Rodgers Kyomukamah dreams of participating in the Paralympics one day. However, his reality tells a different story – that day may never come.
For years now, marginalisation of disabled athletes in Uganda has been eating into the country’s competitive edge. So much that last month, the Uganda National Paralympic Committee (UNPC) petitioned Parliament, vouching for more support for the nation’s disabled athletes.
“The government’s perception towards persons with disability is not good. The funding is inadequate and we depend on our partners just to get by,” says Bumali Mpindi, the president of the committee.
A few days ago, Parliament granted their motion. But with the Commonwealth Games just two months away and preparations for the Ugandan Paralympic front crawling at a snail’s pace – is it a little too late?
The answer lies with an old adage – success is always served to the better prepared, and unfortunately, they are not.
Kyomukamah, 25, disabled athlete, whose speciality is wheel chair basketball and power lifting, has experienced this first hand.
“I am not participating in the Paralympics this year because I’m not classified,” he says.
However, telling his predicament without sourcing out its roots does not give deeper insight. The best way to tell Kyomukamah story and dreams is to go back to the beginning.
At the age of two, while staying with his parents in Rukungiri, Kyomukamah was afflicted by polio and by three, his right leg was crippled.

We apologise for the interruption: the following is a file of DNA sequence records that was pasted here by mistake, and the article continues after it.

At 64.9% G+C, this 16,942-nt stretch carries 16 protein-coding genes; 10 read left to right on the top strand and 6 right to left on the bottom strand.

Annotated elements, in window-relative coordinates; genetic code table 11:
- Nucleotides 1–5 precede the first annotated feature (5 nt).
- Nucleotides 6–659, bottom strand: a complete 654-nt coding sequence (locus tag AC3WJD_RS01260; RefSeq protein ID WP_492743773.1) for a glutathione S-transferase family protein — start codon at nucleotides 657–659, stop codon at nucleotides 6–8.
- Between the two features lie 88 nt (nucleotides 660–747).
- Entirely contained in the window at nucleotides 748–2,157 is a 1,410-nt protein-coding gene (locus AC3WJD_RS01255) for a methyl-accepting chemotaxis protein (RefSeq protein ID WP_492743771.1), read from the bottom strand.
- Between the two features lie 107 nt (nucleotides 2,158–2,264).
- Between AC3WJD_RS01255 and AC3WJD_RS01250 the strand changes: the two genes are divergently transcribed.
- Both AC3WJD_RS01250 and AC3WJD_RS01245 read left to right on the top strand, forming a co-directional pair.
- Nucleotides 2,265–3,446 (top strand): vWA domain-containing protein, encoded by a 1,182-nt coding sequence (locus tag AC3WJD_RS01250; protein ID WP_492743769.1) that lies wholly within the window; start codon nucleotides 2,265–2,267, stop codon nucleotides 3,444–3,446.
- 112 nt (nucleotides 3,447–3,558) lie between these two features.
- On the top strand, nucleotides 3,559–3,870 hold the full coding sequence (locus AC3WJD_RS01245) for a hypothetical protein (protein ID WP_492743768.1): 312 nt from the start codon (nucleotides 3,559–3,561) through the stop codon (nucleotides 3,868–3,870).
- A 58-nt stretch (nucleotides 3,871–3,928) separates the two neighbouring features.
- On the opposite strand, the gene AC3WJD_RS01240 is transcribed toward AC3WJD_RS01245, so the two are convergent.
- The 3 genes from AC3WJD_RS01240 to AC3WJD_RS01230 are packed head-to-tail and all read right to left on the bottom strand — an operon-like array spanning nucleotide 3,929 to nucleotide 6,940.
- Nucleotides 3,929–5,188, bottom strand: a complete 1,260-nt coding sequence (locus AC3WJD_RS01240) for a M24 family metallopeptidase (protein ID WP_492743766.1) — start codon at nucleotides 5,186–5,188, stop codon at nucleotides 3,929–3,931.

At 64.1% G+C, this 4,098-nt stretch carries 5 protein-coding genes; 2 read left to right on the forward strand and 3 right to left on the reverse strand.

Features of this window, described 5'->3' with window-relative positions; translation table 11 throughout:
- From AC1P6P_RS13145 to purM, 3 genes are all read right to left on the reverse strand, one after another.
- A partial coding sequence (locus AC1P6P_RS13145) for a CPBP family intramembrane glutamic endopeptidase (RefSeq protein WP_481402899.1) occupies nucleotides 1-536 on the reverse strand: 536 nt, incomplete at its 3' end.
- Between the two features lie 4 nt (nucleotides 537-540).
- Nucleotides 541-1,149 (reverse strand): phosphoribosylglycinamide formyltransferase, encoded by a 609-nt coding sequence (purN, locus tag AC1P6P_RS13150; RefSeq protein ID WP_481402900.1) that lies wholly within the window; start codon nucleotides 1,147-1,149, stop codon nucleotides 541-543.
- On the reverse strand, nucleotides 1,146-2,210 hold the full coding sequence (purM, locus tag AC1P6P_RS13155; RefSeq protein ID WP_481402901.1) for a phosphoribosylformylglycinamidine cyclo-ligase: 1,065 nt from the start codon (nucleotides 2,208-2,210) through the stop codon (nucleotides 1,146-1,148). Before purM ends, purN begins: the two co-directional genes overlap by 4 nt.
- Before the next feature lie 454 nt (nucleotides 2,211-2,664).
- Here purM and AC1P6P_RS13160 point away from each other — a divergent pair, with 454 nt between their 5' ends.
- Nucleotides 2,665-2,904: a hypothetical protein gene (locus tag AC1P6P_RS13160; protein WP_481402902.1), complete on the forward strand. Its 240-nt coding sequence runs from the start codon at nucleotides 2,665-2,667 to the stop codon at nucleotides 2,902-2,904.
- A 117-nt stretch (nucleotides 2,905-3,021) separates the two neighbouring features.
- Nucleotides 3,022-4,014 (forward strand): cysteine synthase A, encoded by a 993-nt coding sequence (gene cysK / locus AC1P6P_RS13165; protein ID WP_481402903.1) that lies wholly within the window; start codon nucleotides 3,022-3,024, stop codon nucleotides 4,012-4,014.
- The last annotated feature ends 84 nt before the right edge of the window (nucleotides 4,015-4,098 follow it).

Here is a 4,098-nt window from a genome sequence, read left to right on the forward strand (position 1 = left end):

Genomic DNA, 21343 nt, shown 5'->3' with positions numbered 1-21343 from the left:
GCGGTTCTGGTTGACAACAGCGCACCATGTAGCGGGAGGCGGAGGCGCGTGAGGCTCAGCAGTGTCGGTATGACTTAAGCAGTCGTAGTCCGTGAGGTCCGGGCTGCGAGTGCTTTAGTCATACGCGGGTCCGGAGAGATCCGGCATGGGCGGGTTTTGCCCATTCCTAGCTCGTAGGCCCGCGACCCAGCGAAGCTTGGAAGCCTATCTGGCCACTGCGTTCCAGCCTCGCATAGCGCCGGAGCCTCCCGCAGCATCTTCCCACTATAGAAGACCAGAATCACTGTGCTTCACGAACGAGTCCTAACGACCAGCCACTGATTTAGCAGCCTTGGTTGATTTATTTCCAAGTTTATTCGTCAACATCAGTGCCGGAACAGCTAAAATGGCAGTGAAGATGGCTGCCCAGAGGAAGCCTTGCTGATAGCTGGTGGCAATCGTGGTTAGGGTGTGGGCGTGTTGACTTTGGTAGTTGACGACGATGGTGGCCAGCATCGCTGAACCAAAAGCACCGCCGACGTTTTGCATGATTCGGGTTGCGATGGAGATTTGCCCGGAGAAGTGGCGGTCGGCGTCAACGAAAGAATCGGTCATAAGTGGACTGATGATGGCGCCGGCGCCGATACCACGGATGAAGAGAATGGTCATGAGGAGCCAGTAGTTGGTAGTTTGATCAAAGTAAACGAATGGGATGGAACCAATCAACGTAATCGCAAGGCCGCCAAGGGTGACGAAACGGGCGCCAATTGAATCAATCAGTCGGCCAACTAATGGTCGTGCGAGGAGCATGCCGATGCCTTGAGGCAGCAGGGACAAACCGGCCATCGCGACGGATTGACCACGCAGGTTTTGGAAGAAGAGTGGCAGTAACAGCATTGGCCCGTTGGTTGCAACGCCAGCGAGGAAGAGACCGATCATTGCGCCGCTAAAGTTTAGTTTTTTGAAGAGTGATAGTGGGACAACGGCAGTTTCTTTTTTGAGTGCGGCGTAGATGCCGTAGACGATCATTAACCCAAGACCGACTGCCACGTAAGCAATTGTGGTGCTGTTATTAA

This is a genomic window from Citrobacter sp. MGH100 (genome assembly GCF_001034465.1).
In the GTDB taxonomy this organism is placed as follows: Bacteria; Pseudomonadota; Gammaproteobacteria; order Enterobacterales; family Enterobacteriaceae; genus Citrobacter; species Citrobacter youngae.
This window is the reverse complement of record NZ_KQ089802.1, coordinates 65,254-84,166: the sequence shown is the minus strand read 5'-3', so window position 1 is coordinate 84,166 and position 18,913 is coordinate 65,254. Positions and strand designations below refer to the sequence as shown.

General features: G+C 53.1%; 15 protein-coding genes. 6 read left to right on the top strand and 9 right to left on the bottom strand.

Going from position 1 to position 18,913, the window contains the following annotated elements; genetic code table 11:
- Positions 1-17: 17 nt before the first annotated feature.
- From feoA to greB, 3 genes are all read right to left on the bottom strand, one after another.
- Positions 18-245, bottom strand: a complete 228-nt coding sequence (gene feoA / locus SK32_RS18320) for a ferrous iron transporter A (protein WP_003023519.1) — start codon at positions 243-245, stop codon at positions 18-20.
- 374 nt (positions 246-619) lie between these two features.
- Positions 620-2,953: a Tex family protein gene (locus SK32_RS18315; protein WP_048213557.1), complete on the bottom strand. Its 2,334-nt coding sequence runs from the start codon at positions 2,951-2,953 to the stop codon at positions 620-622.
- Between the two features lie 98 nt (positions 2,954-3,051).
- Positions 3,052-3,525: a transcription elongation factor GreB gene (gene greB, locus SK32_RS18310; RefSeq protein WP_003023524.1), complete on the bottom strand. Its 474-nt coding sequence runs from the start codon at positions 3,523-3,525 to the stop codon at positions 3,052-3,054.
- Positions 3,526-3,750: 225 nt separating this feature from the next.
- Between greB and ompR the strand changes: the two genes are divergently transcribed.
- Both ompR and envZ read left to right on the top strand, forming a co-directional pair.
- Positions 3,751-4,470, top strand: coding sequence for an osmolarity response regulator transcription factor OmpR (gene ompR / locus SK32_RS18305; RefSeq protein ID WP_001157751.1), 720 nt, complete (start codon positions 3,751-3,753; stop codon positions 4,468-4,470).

It was at that time that his father passed on, leaving behind his peasant mother to look after him. Unfortunately, without the father, his mother struggled to sustain Kyomukamah since theirs was a poor family.
“I was sent to Kampala to stay with my brother George who took on my education and day-to-day care,” he narrates.
As he grew into the lanky bearded man he is today, he struggled on clutches at every task taken on, including failing to finish his diploma in Journalism due to lack of tuition.
By then, his brother had told him that he could not afford paying his fees any farther as responsibilities in his docket had overwhelmed him.
Pursuing a passion
Beaten into a corner with nothing to do, he resorted to pursuing his passion for sport, picking on his two favourite disciplines; wheel chair basketball and power lifting.
However, he was soon to discover that even passion in this life carried a cost, and one that he would grapple with to date.
“I do not have money to purchase standard wheel chairs or use the training facilities in town,” he says. “The total cost of a wheel chair is about Shs7m. So we improvised to cover the lack of proper training equipment.
“We had to borrow the wheel chairs from the National Council of Sports. However, they are not standard sports chairs since they are like hospital wheel chairs. They are difficult to use when engaging in the sport,” he explains.
In 2012, he reached out to the Uganda National Paralympics Committee for assistance for his training. Unfortunately, the body was suffering the same capacity woes, barely able to carry its own weight.
With an annual Shs10m funding from government intended for administrative and training costs, the committee that requires about Shs200m to run smoothly has failed to cater for training for its athletes on a countrywide scale – let alone in Kampala.Note that the 2013/14 government budget for Sport is about Shs1b.
“Training has been confined to Kampala. We are currently struggling to reach upcountry places because of limited resources,” he says.
Winning accolades despite challenges
However, despite the bottlenecks, Ugandan paralympians have fared well in international competitions.
A testament to this is the medal haul paralympians have accumulated through competitions.